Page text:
Best Regards,

Russ


Hi Russ,

Do they differentiate the form by referring to it as Choun No Nunte-Bo? etc.

Chikin Bo done with Nunte is really cool. The kata by design keeps the business always to the front. Tsuken no Kamae I was taught comes from the spear. The bo is held over the shoulder to keep the business in front of you so you can keep your eye on it. This helps prevent you from cutting your buddies ear off by accident. :D It is basically good muzzle control.

The nunte really adds something to kake uke execution. It is the hook that really hooks. Have a good weekend.

CEB
28th April 2006, 19:44
The Business end is facing down. Dojo story is it comes from the spear and not the Nunte but the Nunte is fun to play with.

One explanation for the Kobudo coming from Tsuken Jima was that a garrison was maintained there. Primary purpose of the soldiers were to put down any civil insurrections so the garrison was kept away from the Ryukyu population so they would not get freindly with the locals.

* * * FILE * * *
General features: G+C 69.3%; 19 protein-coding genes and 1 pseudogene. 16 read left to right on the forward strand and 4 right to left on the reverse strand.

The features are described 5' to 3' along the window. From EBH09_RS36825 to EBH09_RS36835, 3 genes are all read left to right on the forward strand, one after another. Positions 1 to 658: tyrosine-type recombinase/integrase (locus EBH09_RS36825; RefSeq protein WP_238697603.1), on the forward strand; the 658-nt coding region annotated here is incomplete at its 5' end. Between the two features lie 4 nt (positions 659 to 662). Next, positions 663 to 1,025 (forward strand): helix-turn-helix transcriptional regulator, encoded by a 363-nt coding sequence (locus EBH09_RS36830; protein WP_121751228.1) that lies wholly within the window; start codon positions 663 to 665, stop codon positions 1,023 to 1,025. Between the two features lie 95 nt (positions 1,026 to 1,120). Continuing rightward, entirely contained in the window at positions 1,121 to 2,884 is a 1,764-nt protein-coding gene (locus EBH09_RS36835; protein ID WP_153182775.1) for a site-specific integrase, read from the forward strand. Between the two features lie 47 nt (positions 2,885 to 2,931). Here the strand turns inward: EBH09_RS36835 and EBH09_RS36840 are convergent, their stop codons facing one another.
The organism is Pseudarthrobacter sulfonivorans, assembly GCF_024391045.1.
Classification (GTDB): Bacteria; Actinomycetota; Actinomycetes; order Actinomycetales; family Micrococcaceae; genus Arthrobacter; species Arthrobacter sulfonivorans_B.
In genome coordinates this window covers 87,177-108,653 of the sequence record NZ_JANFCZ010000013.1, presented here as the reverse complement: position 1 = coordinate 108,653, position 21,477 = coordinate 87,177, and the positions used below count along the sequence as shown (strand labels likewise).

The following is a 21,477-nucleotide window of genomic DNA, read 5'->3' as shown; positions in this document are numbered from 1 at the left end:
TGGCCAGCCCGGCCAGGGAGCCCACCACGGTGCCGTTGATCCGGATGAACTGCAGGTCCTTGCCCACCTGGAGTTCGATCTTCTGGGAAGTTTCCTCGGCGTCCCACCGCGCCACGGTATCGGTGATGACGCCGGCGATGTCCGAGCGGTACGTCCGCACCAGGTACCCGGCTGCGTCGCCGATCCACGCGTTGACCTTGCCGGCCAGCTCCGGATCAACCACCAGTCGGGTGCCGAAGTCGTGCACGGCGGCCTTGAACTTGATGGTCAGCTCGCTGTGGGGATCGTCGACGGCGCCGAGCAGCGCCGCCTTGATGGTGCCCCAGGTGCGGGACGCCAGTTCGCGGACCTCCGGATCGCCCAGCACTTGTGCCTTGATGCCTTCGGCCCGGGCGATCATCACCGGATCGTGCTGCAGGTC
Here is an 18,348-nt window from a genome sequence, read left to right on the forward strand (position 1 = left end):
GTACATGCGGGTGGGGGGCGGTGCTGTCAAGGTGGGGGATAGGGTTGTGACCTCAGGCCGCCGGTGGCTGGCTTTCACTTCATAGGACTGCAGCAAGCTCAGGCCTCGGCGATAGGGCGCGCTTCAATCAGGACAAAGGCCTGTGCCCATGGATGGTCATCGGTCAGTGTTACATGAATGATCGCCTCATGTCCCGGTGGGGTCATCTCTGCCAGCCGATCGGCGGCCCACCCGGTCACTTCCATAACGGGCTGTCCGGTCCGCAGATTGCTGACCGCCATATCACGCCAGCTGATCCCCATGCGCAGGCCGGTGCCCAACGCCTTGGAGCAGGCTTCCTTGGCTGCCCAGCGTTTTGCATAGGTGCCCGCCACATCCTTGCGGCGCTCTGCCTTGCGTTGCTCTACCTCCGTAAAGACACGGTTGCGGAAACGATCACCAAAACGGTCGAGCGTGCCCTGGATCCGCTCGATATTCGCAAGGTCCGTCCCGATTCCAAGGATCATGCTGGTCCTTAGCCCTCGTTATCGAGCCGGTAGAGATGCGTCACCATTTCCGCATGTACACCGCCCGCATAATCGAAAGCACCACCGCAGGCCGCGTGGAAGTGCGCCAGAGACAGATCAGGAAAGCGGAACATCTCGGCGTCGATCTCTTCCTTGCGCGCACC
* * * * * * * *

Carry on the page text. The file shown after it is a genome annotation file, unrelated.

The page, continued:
Again this is all dojo stories. I mean we can't even PROVE Nabe Matsumura even existed let alone all this other stuff as to why things were done and where things came from so....like everything else, Who knows.

The only thing consistent is Inconsistency. :D

Yes it is the Matsumura version.

Have a good weekend.

GojuMaster
5th May 2006, 20:01
Ed,

Thanks for the info. At the moment, my weapon collection at my dojo only consists of bo, sai, tonfa, nunchaku, kama, and chizikunbo. I still need to get Kuwa, Eku, Nunti, Sansetsukon, Tekko, Manji Sai, and the list goes on...

Catch you later,

Russ


The Business end is facing down. Dojo story is it comes from the spear and not the Nunte but the Nunte is fun to play with.

One explanation for the Kobudo coming from Tsuken Jima was that a garrison was maintained there. Primary purpose of the soldiers were to put down any civil insurrections so the garrison was kept away from the Ryukyu population so they would not get freindly with the locals.

Again this is all dojo stories. I mean we can't even PROVE Nabe Matsumura even existed let alone all this other stuff as to why things were done and where things came from so....like everything else, Who knows.

The only thing consistent is Inconsistency. :D

Yes it is the Matsumura version.

Have a good weekend.